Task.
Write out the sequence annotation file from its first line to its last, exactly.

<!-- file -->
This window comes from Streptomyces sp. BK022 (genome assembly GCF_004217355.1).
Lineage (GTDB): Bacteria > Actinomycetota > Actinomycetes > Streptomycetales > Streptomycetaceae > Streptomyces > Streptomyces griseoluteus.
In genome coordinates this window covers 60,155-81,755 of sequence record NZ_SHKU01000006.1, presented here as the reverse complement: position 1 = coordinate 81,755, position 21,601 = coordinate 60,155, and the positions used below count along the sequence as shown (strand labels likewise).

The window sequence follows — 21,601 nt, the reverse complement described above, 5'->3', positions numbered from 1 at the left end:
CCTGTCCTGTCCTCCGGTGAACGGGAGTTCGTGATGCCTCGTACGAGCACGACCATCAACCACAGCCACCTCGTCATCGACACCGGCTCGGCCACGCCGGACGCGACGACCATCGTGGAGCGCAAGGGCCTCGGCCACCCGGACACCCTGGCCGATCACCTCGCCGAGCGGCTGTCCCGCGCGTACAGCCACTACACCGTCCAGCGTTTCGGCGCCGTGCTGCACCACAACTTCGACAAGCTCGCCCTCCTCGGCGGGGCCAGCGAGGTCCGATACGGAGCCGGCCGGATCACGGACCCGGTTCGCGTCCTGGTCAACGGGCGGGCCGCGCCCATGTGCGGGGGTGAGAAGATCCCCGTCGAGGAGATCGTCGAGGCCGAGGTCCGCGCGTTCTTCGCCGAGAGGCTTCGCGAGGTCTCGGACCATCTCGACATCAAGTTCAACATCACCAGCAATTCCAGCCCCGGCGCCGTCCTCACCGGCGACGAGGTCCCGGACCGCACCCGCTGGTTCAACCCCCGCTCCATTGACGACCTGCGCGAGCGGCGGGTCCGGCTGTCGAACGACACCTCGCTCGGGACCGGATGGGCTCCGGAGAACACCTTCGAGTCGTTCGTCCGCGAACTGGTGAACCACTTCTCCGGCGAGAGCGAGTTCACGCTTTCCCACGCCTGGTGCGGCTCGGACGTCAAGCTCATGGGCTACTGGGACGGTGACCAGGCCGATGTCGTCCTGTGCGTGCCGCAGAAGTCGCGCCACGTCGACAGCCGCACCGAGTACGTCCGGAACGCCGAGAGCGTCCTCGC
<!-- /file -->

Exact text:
This window comes from Streptomyces sp. BK022 (genome assembly GCF_004217355.1).
Lineage (GTDB): Bacteria > Actinomycetota > Actinomycetes > Streptomycetales > Streptomycetaceae > Streptomyces > Streptomyces griseoluteus.
In genome coordinates this window covers 60,155-81,755 of sequence record NZ_SHKU01000006.1, presented here as the reverse complement: position 1 = coordinate 81,755, position 21,601 = coordinate 60,155, and the positions used below count along the sequence as shown (strand labels likewise).

The window sequence follows — 21,601 nt, the reverse complement described above, 5'->3', positions numbered from 1 at the left end:
CCTGTCCTGTCCTCCGGTGAACGGGAGTTCGTGATGCCTCGTACGAGCACGACCATCAACCACAGCCACCTCGTCATCGACACCGGCTCGGCCACGCCGGACGCGACGACCATCGTGGAGCGCAAGGGCCTCGGCCACCCGGACACCCTGGCCGATCACCTCGCCGAGCGGCTGTCCCGCGCGTACAGCCACTACACCGTCCAGCGTTTCGGCGCCGTGCTGCACCACAACTTCGACAAGCTCGCCCTCCTCGGCGGGGCCAGCGAGGTCCGATACGGAGCCGGCCGGATCACGGACCCGGTTCGCGTCCTGGTCAACGGGCGGGCCGCGCCCATGTGCGGGGGTGAGAAGATCCCCGTCGAGGAGATCGTCGAGGCCGAGGTCCGCGCGTTCTTCGCCGAGAGGCTTCGCGAGGTCTCGGACCATCTCGACATCAAGTTCAACATCACCAGCAATTCCAGCCCCGGCGCCGTCCTCACCGGCGACGAGGTCCCGGACCGCACCCGCTGGTTCAACCCCCGCTCCATTGACGACCTGCGCGAGCGGCGGGTCCGGCTGTCGAACGACACCTCGCTCGGGACCGGATGGGCTCCGGAGAACACCTTCGAGTCGTTCGTCCGCGAACTGGTGAACCACTTCTCCGGCGAGAGCGAGTTCACGCTTTCCCACGCCTGGTGCGGCTCGGACGTCAAGCTCATGGGCTACTGGGACGGTGACCAGGCCGATGTCGTCCTGTGCGTGCCGCAGAAGTCGCGCCACGTCGACAGCCGCACCGAGTACGTCCGGAACGCCGAGAGCGTCCTCGC